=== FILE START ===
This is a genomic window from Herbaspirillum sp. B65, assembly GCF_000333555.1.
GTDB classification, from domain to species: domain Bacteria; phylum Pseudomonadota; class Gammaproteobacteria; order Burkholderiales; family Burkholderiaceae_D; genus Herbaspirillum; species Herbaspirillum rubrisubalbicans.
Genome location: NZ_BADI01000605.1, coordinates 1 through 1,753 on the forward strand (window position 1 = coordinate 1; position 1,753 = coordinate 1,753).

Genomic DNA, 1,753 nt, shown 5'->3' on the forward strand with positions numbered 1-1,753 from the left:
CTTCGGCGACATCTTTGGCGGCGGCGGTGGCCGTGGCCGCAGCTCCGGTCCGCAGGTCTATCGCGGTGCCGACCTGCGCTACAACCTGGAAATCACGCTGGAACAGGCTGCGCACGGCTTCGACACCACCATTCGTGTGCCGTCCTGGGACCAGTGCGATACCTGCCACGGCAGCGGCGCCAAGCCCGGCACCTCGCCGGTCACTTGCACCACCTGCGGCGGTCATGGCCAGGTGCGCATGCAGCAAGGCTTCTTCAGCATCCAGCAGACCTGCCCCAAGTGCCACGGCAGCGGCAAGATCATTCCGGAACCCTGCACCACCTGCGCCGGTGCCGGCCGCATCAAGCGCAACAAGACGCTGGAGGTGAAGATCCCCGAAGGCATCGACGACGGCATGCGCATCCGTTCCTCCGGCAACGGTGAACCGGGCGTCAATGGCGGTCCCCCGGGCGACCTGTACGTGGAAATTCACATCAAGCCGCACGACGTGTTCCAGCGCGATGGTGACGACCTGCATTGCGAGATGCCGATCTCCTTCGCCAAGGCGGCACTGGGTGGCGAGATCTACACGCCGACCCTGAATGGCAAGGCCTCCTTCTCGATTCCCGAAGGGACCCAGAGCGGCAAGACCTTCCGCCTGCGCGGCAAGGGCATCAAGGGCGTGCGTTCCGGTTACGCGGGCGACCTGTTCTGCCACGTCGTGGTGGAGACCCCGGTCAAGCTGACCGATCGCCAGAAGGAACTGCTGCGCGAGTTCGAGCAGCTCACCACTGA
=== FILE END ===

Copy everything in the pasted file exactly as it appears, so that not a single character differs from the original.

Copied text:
This is a genomic window from Herbaspirillum sp. B65, assembly GCF_000333555.1.
GTDB classification, from domain to species: domain Bacteria; phylum Pseudomonadota; class Gammaproteobacteria; order Burkholderiales; family Burkholderiaceae_D; genus Herbaspirillum; species Herbaspirillum rubrisubalbicans.
Genome location: NZ_BADI01000605.1, coordinates 1 through 1,753 on the forward strand (window position 1 = coordinate 1; position 1,753 = coordinate 1,753).

Genomic DNA, 1,753 nt, shown 5'->3' on the forward strand with positions numbered 1-1,753 from the left:
CTTCGGCGACATCTTTGGCGGCGGCGGTGGCCGTGGCCGCAGCTCCGGTCCGCAGGTCTATCGCGGTGCCGACCTGCGCTACAACCTGGAAATCACGCTGGAACAGGCTGCGCACGGCTTCGACACCACCATTCGTGTGCCGTCCTGGGACCAGTGCGATACCTGCCACGGCAGCGGCGCCAAGCCCGGCACCTCGCCGGTCACTTGCACCACCTGCGGCGGTCATGGCCAGGTGCGCATGCAGCAAGGCTTCTTCAGCATCCAGCAGACCTGCCCCAAGTGCCACGGCAGCGGCAAGATCATTCCGGAACCCTGCACCACCTGCGCCGGTGCCGGCCGCATCAAGCGCAACAAGACGCTGGAGGTGAAGATCCCCGAAGGCATCGACGACGGCATGCGCATCCGTTCCTCCGGCAACGGTGAACCGGGCGTCAATGGCGGTCCCCCGGGCGACCTGTACGTGGAAATTCACATCAAGCCGCACGACGTGTTCCAGCGCGATGGTGACGACCTGCATTGCGAGATGCCGATCTCCTTCGCCAAGGCGGCACTGGGTGGCGAGATCTACACGCCGACCCTGAATGGCAAGGCCTCCTTCTCGATTCCCGAAGGGACCCAGAGCGGCAAGACCTTCCGCCTGCGCGGCAAGGGCATCAAGGGCGTGCGTTCCGGTTACGCGGGCGACCTGTTCTGCCACGTCGTGGTGGAGACCCCGGTCAAGCTGACCGATCGCCAGAAGGAACTGCTGCGCGAGTTCGAGCAGCTCACCACTGA